“There are things in PTI that we’re required to do that that’s their primary and only usage,” he says.
The cost of the program was not excessive, Wedin says, “well under $100,000.”
The ongoing expense will be stickers and printing, says Mike Browne, vice president, fresh operations.
The cost to smaller companies likely would be much less on a per-package basis, he adds.
Calavo got a head start on PTI when representatives of the company’s information technology and operations departments began working on a database as part of the Produce- Supply.org LLC consortium, Wedin says.
“That really helped prepare us to understand the depth of what we were going to have to go through,” he says.
“We’re ahead of the curve a little bit in that we started data bar labeling on our fruit in 2007,” Browne says. “The main thing we were concerned about was getting too far ahead and making mistakes that would cost us lot of money.”
The company wanted to be ahead just enough to accomplish the traceability goal of one step forward, one step back, Browne says, adding, “I believe we’re there.”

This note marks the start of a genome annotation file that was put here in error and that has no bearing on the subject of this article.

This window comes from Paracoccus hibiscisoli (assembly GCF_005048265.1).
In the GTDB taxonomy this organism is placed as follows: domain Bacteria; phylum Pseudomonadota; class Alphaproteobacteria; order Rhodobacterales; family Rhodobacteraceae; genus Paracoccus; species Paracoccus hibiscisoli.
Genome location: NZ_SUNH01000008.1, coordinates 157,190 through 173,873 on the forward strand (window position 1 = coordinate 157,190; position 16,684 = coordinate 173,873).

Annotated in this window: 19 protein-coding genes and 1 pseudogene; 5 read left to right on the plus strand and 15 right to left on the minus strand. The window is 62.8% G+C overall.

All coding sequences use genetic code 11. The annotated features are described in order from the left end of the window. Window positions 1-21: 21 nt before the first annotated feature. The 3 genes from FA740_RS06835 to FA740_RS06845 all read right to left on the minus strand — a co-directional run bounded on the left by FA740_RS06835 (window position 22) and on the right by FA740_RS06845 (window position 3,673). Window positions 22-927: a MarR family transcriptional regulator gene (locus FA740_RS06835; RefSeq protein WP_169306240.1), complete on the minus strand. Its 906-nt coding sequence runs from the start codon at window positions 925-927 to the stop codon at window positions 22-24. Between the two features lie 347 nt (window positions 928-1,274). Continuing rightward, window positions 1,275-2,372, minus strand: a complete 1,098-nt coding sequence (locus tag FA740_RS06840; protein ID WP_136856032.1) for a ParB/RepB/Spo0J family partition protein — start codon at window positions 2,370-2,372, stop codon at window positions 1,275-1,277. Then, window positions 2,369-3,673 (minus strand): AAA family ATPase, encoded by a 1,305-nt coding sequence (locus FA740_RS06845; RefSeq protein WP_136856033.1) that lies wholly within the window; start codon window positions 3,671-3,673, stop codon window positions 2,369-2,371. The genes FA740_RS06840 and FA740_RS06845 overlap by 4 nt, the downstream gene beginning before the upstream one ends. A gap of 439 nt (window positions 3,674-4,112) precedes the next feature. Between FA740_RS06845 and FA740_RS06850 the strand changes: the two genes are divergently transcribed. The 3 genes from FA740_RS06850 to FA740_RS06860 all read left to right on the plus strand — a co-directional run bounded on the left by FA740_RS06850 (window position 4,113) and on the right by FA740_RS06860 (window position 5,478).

“It was a lot of work, but it was a group effort,” he says. “It was bringing all the different departments together.”
Although Calavo considered outside providers, the company decided to implement the system itself.
“We had the level of competency to do it—for now,” Browne says.
An investment, not a cost
“The challenge is, there’s some work and investment that has to be made,” Vache says, but he emphasizes the investment aspect rather the cost.
“If you look at it strictly as a cost, you’re missing part of the program,” he says. “Early adopters have found real advantages for their own internal systems.”
“There will be a tipping point,” Vache says, when major chains get behind the program and set a date by which their suppliers must comply.